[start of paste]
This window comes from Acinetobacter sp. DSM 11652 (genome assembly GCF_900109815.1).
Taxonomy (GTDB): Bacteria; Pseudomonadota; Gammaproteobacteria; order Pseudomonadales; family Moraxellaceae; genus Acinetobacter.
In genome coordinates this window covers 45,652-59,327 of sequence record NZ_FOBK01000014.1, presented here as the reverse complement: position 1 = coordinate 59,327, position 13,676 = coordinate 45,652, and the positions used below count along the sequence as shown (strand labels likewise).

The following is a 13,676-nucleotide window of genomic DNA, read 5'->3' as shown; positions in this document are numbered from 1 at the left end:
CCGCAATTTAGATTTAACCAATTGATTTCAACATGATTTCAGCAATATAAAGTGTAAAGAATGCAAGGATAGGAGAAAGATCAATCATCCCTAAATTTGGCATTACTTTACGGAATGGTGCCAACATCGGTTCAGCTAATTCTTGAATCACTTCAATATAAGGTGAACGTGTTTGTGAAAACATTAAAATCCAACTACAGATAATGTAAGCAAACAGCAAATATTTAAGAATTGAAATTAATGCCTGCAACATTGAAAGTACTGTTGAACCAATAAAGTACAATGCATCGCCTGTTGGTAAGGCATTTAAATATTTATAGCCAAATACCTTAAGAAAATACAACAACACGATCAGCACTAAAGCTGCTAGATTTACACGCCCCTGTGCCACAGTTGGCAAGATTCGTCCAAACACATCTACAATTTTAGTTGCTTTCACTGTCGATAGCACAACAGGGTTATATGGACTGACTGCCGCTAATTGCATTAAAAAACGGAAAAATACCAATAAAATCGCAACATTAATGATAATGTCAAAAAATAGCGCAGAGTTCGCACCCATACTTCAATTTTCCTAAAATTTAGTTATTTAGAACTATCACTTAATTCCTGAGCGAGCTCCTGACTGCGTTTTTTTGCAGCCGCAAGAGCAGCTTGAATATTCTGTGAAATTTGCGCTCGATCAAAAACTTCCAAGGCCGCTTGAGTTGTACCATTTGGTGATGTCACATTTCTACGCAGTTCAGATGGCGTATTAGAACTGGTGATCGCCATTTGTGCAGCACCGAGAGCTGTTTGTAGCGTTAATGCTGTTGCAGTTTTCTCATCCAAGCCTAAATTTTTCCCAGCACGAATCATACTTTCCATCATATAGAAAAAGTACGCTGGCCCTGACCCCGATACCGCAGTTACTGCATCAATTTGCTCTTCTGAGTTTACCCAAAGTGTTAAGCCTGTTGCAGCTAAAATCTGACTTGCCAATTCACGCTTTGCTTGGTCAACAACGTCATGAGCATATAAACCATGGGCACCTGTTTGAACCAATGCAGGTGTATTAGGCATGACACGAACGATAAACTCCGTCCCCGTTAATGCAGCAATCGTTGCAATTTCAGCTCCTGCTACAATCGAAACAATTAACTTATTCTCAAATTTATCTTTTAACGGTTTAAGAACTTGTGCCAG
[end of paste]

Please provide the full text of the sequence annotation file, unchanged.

This window comes from Acinetobacter sp. DSM 11652 (genome assembly GCF_900109815.1).
Taxonomy (GTDB): Bacteria; Pseudomonadota; Gammaproteobacteria; order Pseudomonadales; family Moraxellaceae; genus Acinetobacter.
In genome coordinates this window covers 45,652-59,327 of sequence record NZ_FOBK01000014.1, presented here as the reverse complement: position 1 = coordinate 59,327, position 13,676 = coordinate 45,652, and the positions used below count along the sequence as shown (strand labels likewise).

The following is a 13,676-nucleotide window of genomic DNA, read 5'->3' as shown; positions in this document are numbered from 1 at the left end:
CCGCAATTTAGATTTAACCAATTGATTTCAACATGATTTCAGCAATATAAAGTGTAAAGAATGCAAGGATAGGAGAAAGATCAATCATCCCTAAATTTGGCATTACTTTACGGAATGGTGCCAACATCGGTTCAGCTAATTCTTGAATCACTTCAATATAAGGTGAACGTGTTTGTGAAAACATTAAAATCCAACTACAGATAATGTAAGCAAACAGCAAATATTTAAGAATTGAAATTAATGCCTGCAACATTGAAAGTACTGTTGAACCAATAAAGTACAATGCATCGCCTGTTGGTAAGGCATTTAAATATTTATAGCCAAATACCTTAAGAAAATACAACAACACGATCAGCACTAAAGCTGCTAGATTTACACGCCCCTGTGCCACAGTTGGCAAGATTCGTCCAAACACATCTACAATTTTAGTTGCTTTCACTGTCGATAGCACAACAGGGTTATATGGACTGACTGCCGCTAATTGCATTAAAAAACGGAAAAATACCAATAAAATCGCAACATTAATGATAATGTCAAAAAATAGCGCAGAGTTCGCACCCATACTTCAATTTTCCTAAAATTTAGTTATTTAGAACTATCACTTAATTCCTGAGCGAGCTCCTGACTGCGTTTTTTTGCAGCCGCAAGAGCAGCTTGAATATTCTGTGAAATTTGCGCTCGATCAAAAACTTCCAAGGCCGCTTGAGTTGTACCATTTGGTGATGTCACATTTCTACGCAGTTCAGATGGCGTATTAGAACTGGTGATCGCCATTTGTGCAGCACCGAGAGCTGTTTGTAGCGTTAATGCTGTTGCAGTTTTCTCATCCAAGCCTAAATTTTTCCCAGCACGAATCATACTTTCCATCATATAGAAAAAGTACGCTGGCCCTGACCCCGATACCGCAGTTACTGCATCAATTTGCTCTTCTGAGTTTACCCAAAGTGTTAAGCCTGTTGCAGCTAAAATCTGACTTGCCAATTCACGCTTTGCTTGGTCAACAACGTCATGAGCATATAAACCATGGGCACCTGTTTGAACCAATGCAGGTGTATTAGGCATGACACGAACGATAAACTCCGTCCCCGTTAATGCAGCAATCGTTGCAATTTCAGCTCCTGCTACAATCGAAACAATTAACTTATTCTCAAATTTATCTTTTAACGGTTTAAGAACTTGTGCCAG